memory is new, a partial construct different from its source, and, as such, a potential for growth itself.

43. Power to the people. Play can only happen when people feel they have control over their lives. We can't be
free agents if we?re not free.

Tuesday, April 25, 2006


Checking out the latest postings from The Port it made me think about the efficiency of Ethanol. I found a report that seems to clear up some doubts on the subject.

June 29,2005 Ethanol's Potential

It can work but only if your using a plant that has a lot of potential. I say we should grow fast grasses that use little water in the midstates somewhere and sell the surplus corn to countries that used up there food land for fuel lol.

Also I know in Brasil this is a commonly used fuel. My cousin has a WV Jetta with a dual engine in São Paulo where my father's family is from. 

Here's a Wikipedia article on Brasilian Ethanol. :)

Sunday, April 23, 2006

Walken 2008

Christopher Walken 2008?!

The tap dancing dear hunting android is running for president. Awesome. 

Saturday, April 22, 2006


Chinese Chinese !

Even the Chinese are doing good design. I think it's funny that we lead and invent then just let it go. Other countries develop and spit back to us. It's 2006 .. act like it America. 

Hello Saturday. 

Conan O'Brien Hates my Homeland.

Seriously one of the funnier bits on his show in recent years. One of my favorites ...

Hey, remember when life in Israel was vibrant and carefree? Man, that was the day.

I hope Conan is funny when he replaces Leno. 

Friday, April 21, 2006

The real OC. 

Manufactured Community?

Brilliant idea. Making people blend and form a community. Now if they only thought about this back when Irvine was being formed ... 

Thursday, April 20, 2006

George Bush v. John Lennon.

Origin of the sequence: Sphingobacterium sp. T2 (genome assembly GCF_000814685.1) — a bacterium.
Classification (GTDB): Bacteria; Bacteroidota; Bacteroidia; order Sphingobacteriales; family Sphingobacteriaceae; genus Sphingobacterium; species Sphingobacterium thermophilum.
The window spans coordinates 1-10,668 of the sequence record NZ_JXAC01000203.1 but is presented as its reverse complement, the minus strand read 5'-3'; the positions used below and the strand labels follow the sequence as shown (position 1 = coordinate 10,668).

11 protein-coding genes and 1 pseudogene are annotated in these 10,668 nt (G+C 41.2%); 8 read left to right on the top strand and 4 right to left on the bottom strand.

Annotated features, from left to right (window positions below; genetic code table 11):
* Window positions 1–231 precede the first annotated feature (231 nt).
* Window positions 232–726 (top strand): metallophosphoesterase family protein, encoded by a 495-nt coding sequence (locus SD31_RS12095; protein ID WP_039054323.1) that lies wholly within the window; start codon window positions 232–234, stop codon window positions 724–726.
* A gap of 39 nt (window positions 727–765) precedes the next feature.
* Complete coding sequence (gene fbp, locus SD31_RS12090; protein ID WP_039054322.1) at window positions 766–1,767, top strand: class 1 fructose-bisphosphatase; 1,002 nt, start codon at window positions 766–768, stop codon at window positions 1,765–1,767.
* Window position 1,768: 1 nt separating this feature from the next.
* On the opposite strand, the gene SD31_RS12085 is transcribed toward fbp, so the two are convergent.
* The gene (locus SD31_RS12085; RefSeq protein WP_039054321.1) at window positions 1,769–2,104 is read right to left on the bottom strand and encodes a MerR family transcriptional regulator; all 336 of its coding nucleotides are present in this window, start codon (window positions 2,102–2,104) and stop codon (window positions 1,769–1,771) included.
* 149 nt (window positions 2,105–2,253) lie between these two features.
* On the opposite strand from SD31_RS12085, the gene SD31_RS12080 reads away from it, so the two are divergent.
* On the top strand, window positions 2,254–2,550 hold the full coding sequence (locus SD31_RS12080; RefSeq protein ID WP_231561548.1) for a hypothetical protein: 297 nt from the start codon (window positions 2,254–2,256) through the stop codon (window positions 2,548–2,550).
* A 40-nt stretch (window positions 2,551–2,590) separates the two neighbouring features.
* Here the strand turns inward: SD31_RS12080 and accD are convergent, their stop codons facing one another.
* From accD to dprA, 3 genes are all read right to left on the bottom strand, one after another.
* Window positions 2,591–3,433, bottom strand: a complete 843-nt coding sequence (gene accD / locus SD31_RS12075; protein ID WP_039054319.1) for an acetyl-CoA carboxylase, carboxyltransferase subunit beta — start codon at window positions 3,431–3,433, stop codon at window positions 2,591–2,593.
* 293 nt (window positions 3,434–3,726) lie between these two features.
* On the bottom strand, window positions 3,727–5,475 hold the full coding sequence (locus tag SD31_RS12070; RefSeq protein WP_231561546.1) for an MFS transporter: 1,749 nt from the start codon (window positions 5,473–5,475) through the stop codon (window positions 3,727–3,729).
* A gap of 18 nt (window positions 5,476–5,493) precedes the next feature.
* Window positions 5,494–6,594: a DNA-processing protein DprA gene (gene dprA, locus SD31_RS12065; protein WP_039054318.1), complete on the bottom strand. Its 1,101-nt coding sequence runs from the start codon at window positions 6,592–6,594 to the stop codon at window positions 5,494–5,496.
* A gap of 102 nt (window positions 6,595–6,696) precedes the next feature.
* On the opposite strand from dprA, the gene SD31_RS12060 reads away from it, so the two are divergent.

Interesting piece of video art.

If only conversatives were a bit more technically savvy then you could see a rebuttal on this video. With some more peaceful images or whatever you might want to see. I just think the timing is pretty damn good on this video. 

Tuesday, April 18, 2006

Very nice. 

Frank Gehry v. Tiffany ?!

It almost has this retro feel to it. Brilliant collaboration. 

Sunday, April 16, 2006


Now this is what I like to see.

Recycled Fuselage

Genius. Recycle the fuselage of an airplane and convert into a building or housing facilities. This is what American architects should looking towards. Greener projects. Contrary to popular belief there is only 1 Earth. Care not for yourself but for the future generations of your genealogy.

Tuesday, April 11, 2006

We are the Robots. 

I always wondered how James Brown influenced Kraftwerk until I went back and really listened to some of there material. James Brown was very big on repeatition and funky guitar stuff. James Brown was doing something in Soul/R&B/Rock that was never done before. Kraftwerk mimiced this with there invention of electronic rock. The synths and drums where something that was never before in that context. Before Kraftwerk it was all related to classicly composed music and working scores on paper. Switched on Bach is a record that comes to mind. Still a very good record mind you but it didn't leave the hallowed grounds of a already used form. To say Kraftwerk had a big influence on music would be an understatement. Here is one of my favourite videos..

Trans-Europe Express.

Monday, April 03, 2006


I was posting on The Port today about a Brasilian restaurant I really like and I thought about my favorite drink Caiprinha. It's a nice cocktail to enjoy just about anytime of the year but especially in the summertime. The drink is real easy to make.

1 lime

2 ounces of cachaça

Sugar to taste

Ice cubes

Wash the lime and roll it on the board to loosen the juices. Cut the lime into pieces and place them in a glass. Sprinkle with the sugar and crush the pieces (pulp side up) with a pestle (Or something to break it up a bit) just enough to release the juice but not too much or you'll make it bitter. Add the cachaça and stir to mix. Add the ice and stir again.

Ok now your thinking .. what the H is cachaça? It's like Brasilian rum and you can get it here or maybe World Market/BevMo. You can also experiment with other types of liquor for something new and interesting.